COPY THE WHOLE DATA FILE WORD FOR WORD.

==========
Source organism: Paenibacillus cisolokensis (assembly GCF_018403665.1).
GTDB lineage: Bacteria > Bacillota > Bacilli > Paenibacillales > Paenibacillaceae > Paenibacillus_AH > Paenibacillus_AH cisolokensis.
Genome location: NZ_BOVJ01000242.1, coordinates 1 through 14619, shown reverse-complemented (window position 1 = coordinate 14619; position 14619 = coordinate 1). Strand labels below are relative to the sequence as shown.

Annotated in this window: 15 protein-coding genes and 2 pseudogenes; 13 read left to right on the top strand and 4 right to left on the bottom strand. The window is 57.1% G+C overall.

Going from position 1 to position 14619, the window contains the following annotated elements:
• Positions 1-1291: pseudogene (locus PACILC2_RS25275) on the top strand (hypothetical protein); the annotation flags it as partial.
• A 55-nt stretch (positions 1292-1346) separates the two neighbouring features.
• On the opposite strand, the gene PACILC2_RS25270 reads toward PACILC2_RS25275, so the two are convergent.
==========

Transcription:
Source organism: Paenibacillus cisolokensis (assembly GCF_018403665.1).
GTDB lineage: Bacteria > Bacillota > Bacilli > Paenibacillales > Paenibacillaceae > Paenibacillus_AH > Paenibacillus_AH cisolokensis.
Genome location: NZ_BOVJ01000242.1, coordinates 1 through 14619, shown reverse-complemented (window position 1 = coordinate 14619; position 14619 = coordinate 1). Strand labels below are relative to the sequence as shown.

Annotated in this window: 15 protein-coding genes and 2 pseudogenes; 13 read left to right on the top strand and 4 right to left on the bottom strand. The window is 57.1% G+C overall.

Going from position 1 to position 14619, the window contains the following annotated elements:
• Positions 1-1291: pseudogene (locus PACILC2_RS25275) on the top strand (hypothetical protein); the annotation flags it as partial.
• A 55-nt stretch (positions 1292-1346) separates the two neighbouring features.
• On the opposite strand, the gene PACILC2_RS25270 reads toward PACILC2_RS25275, so the two are convergent.